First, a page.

How To Replace The Trailing Arm Support On A BMW E34 (540i, 530i, M5 & More)
The BMW E34's trailing arms (a.k.a. rear control arms) are basically the meeting points for the rear wheels and all critical suspension components. The trailing arm uses a series of bushings to connect it to the vehicle’s subframe. When a bushing wears out, it can cause the car’s handling to become pretty bad.
On the BMW E34 specifically, this can produce a symptom commonly known as "wandering butt syndrome”. That is when the car's rear end doesn't feel like it is tracking properly in turns. This symptom is commonly caused by broken of failed trailing arm supports (a.k.a. the dog bones, a.k.a. pitman arm, a.k.a. trailing arm connector links). These are the little dumbbell-shaped links that help keep the rear end in alignment during hard turns and bumps.
Tools needed to complete this repair:
Parts needed to complete this repair:
Notes about parts:
- Even if only one trailing arm support is worn out, it is best to replace them on both sides of the car to ensure even handling.
- Be careful when ordering these parts. They look rather similar (online, not in real life) to the car’s stabilizer bar end links. And some less knowledgeable parts sources list these parts almost interchangeably. Know what you are buying to easily recognize a BMW rear trailing arm support (pitman arm).
Fortunately, this is a relatively straightforward repair. The trailing arm supports are easily visible without removing the wheels. They can be seen on the forward side of the trailing arm, almost in front of the tires.
In my car’s case this case, it was easy to determine that the trailing arm support had failed. The car was making a clunking sound over bumps, its rear end did not track properly in turns, and the bushings in the connector links are visibly deteriorated.
Compared to many suspension components on a BMW, these parts are relatively cheap and easy to replace. They are a great first project for anyone who does not have a lot of experience working on their car's suspension.
Unlike some other brake jobs or suspension jobs, it is best not to lift only one side of the car at a time. This will put unbalanced weight on the subframe and may make it difficult to align the new parts in their place. If you can, jack up the front and the rear of the car to make it sit level. Or chock the front tires and place the rear of the car on jackstands , using the jack points on the body (under the rear doors). Next, remove both rear tires and place them under the subframe of the car for added safety. In this example I am leaving my floor jack under the car for added stability. Note that there is no need to go under the car to perform this repair.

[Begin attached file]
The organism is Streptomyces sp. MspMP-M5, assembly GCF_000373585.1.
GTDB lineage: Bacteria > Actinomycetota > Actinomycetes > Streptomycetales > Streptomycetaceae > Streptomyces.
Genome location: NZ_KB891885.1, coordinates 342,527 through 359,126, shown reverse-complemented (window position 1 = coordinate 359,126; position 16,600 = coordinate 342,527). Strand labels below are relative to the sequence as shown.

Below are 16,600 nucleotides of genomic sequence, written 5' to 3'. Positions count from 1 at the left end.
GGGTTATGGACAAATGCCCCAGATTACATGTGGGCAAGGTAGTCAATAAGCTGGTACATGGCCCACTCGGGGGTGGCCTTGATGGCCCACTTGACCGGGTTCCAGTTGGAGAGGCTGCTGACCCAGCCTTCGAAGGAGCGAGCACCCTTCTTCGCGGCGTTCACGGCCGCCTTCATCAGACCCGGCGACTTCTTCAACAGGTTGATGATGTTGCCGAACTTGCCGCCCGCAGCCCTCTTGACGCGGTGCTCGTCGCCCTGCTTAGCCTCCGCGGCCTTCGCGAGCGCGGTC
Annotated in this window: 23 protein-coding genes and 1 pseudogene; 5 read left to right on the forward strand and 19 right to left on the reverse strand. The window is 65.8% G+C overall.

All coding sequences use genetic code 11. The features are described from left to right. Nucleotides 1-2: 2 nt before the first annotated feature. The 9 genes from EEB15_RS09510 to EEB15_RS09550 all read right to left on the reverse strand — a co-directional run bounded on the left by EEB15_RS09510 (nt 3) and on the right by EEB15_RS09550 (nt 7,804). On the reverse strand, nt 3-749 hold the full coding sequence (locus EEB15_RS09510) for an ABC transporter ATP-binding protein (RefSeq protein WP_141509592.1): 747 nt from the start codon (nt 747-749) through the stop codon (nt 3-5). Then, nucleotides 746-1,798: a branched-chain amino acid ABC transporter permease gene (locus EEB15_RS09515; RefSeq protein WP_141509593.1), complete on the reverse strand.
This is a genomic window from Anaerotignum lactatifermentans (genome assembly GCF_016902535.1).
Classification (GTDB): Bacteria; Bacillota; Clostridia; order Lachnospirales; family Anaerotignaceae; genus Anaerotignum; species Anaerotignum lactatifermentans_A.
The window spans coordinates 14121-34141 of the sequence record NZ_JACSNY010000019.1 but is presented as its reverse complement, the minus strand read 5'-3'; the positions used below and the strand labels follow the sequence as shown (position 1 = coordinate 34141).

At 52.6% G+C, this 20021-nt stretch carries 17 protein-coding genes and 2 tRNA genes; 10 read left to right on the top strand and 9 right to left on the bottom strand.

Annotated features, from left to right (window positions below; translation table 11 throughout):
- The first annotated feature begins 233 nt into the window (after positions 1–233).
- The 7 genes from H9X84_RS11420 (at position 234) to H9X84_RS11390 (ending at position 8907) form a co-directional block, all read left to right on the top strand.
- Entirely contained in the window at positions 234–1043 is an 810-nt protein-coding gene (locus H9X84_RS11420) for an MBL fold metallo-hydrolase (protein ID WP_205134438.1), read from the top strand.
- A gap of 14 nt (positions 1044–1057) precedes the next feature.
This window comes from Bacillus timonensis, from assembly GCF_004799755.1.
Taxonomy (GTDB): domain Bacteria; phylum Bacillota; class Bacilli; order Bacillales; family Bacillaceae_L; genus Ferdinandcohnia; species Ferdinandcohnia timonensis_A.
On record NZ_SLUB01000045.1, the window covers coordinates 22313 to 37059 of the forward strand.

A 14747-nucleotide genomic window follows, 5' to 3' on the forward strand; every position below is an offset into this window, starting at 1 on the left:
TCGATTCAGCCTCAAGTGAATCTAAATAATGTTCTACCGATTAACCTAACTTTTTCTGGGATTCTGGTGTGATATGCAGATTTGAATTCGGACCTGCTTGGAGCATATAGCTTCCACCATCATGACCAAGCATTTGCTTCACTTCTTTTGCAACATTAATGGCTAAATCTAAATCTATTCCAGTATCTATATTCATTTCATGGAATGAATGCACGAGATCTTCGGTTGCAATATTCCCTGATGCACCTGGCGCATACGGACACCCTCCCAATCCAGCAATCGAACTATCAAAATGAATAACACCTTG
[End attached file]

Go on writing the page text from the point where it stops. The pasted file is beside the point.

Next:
Since the trailing arm supports are so close to the tires, they bear the brunt of all road grime that your car encounters. Expect the bolts to be very crusty. Spray them with penetrating fluid and allow some time to soak. In extreme cases, you may need to scrub the bolts with a wire brush to remove road grime.
- With the car safely supported on jacks, use a 22 mm socket attached to a breaker bar (or a normal socket wrench with a pipe extension) to loosen the outboard bolt. Do not remove it completely yet, because this bolt will prevent the trailing arm support from moving as the next bolt is loosened.
- For the inboard bolt: place a 22mm open wrench on the top nut. Turn the bolt from underneath using a 22mm socket attached to a breaker bar.
Undo both bolts and note the differing lengths and placement of washers for each.
Remove the trailing arm support.
Install new trailing arm support, and install bolts snug.
Repeat this process for the other side of the car.
Reinstall the wheels, and lower the car to the ground to put full load on the suspension.
Torque the bolts to 94 ft/lbs, per Bentley Manual specs.
Take the car for a test drive
While You are Down There:
- Inspect brake pad thickness
- Inspect condition of stabilizer bar end links
- Inspect condition of other trailing arm bushings
- Replace fuel filter (if needed)
- Inspect self-leveling suspension components for leaks